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‘Zombie mink’ rise from graves after mass culling over Covid-19 fears

Local authorities in the West Jutland region have said that there is a scientific reason behind the zombie-like emergence of the dead mink from the mass graves in which they were buried.

By: Express Web Desk | New Delhi | November 26, 2020 12:05:24 pm
A mink is seen at the farm of Henrik Nordgaard Hansen and Ann-Mona Kulsoe Larsen near Naestved, Denmark, November 6, 2020. Ritzau Scanpix/Mads Claus Rasmussen via Reuters.

After thousands of mink were slaughtered in Denmark due to fears of a mutated strain of Covid-19 spreading among human beings, the dead animals now appear to be rising from their graves.

But local authorities in the West Jutland region have said that there is a scientific reason behind the zombie-like emergence of the dead mink from the mass graves in which they were buried, the Guardian reported.

“As the bodies decay, gases can be formed,” Thomas Kristensen, a national police spokesman, told state broadcaster DR. “This causes the whole thing to expand a little. In this way, in the worst cases, the mink get pushed out of the ground.”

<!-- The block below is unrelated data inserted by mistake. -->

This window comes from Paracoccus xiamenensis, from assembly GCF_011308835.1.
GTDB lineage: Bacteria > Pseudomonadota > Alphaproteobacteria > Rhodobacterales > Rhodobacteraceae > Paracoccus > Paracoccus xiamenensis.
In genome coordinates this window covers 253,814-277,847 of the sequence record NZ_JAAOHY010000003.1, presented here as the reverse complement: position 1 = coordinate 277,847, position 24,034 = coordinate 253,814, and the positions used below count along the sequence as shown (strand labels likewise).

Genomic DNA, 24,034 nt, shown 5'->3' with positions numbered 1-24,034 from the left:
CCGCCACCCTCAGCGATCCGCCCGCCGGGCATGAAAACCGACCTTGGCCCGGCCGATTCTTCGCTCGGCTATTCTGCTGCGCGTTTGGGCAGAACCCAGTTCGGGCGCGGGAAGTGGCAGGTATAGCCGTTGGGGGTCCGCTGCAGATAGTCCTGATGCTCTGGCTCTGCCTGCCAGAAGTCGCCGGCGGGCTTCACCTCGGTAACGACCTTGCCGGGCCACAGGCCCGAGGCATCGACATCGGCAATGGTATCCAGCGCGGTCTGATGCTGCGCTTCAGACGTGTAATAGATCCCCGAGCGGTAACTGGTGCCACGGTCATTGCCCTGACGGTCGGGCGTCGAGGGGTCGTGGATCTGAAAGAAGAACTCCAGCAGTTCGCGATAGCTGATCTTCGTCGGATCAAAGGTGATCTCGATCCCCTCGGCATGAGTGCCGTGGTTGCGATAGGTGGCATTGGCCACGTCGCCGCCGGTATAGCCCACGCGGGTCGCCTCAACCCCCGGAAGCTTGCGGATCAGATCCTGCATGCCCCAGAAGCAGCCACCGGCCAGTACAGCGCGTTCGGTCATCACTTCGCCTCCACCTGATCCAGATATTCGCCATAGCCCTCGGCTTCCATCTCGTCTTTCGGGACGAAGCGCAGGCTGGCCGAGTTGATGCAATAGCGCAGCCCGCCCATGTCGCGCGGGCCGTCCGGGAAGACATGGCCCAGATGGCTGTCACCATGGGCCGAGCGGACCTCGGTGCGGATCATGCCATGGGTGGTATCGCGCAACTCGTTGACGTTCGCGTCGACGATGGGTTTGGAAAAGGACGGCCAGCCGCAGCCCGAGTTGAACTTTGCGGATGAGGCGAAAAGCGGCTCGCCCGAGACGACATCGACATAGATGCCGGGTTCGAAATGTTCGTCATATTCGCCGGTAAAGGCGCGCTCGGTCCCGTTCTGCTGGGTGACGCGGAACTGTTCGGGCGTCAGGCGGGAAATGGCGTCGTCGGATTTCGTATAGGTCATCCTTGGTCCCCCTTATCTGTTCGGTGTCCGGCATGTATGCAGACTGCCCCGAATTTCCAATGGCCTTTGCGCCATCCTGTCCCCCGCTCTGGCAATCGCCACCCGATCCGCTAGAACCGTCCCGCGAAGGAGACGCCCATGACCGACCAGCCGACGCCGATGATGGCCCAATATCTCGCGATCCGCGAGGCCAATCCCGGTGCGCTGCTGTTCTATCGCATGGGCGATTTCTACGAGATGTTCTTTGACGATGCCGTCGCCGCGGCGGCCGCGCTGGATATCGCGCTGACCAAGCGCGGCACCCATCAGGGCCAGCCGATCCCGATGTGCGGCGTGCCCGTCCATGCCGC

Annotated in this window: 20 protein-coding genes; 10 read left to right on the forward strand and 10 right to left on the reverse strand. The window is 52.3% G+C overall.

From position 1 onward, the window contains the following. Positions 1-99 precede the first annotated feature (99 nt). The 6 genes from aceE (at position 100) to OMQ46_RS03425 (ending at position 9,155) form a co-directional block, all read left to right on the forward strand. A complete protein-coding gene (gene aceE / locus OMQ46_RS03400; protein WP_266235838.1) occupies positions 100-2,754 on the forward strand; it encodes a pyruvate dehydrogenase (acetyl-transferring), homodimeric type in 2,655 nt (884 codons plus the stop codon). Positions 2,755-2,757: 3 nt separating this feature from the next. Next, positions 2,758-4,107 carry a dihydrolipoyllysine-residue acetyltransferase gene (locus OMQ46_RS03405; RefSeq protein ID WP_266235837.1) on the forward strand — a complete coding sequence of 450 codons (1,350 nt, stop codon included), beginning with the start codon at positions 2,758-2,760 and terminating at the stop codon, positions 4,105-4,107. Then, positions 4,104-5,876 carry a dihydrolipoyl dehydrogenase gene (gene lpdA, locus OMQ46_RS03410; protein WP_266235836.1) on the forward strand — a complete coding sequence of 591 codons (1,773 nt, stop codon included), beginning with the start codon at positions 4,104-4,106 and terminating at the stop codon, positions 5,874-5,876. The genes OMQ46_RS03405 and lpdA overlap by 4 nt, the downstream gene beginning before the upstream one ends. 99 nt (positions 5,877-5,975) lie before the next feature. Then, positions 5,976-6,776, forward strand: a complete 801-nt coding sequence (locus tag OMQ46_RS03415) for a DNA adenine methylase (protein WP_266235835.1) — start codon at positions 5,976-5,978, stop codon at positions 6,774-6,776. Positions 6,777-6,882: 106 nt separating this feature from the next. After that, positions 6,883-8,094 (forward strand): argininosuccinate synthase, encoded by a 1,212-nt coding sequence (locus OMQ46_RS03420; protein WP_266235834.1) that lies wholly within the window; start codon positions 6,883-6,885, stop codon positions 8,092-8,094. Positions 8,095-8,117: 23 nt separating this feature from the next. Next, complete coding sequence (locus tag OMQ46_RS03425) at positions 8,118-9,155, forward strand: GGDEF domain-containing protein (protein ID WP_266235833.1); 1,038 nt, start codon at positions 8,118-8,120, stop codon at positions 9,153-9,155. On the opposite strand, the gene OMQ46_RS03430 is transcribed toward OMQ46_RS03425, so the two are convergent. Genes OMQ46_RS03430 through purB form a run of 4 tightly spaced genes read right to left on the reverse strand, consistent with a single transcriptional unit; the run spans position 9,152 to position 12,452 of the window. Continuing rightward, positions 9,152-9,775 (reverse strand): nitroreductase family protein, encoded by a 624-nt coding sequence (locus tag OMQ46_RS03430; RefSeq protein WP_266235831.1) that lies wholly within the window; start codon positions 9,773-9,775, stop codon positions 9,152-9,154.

Police in West Jutland are now trying to combat the problem by shovelling extra soil on top of the corpses, which are typically buried in a 1 metre-deep trench, according to the Guardian report. “This is a natural process,” Kristensen said. “Unfortunately, one metre of soil is not just one metre of soil – it depends on what type of soil it is. The problem is that the sandy soil in West Jutland is too light. So we have had to lay more soil on top.”

But according to local media reports, residents in West Jutland are concerned that the graves are located too close to lakes and underground water reserves and may, as a result, contaminate water supplies in the region. Some local political leaders have suggested cremating mink corpses, the Danish newspaper Jyllands-Posten reported.

Earlier this month, Denmark announced its plan to cull more than 15 million mink after a mutated form of Covid-19 began passing from these animals to humans. “The mutated virus in mink may pose a risk to the effectiveness of a future vaccine,” Danish Prime Minister Mette Frederiksen said at a press conference.

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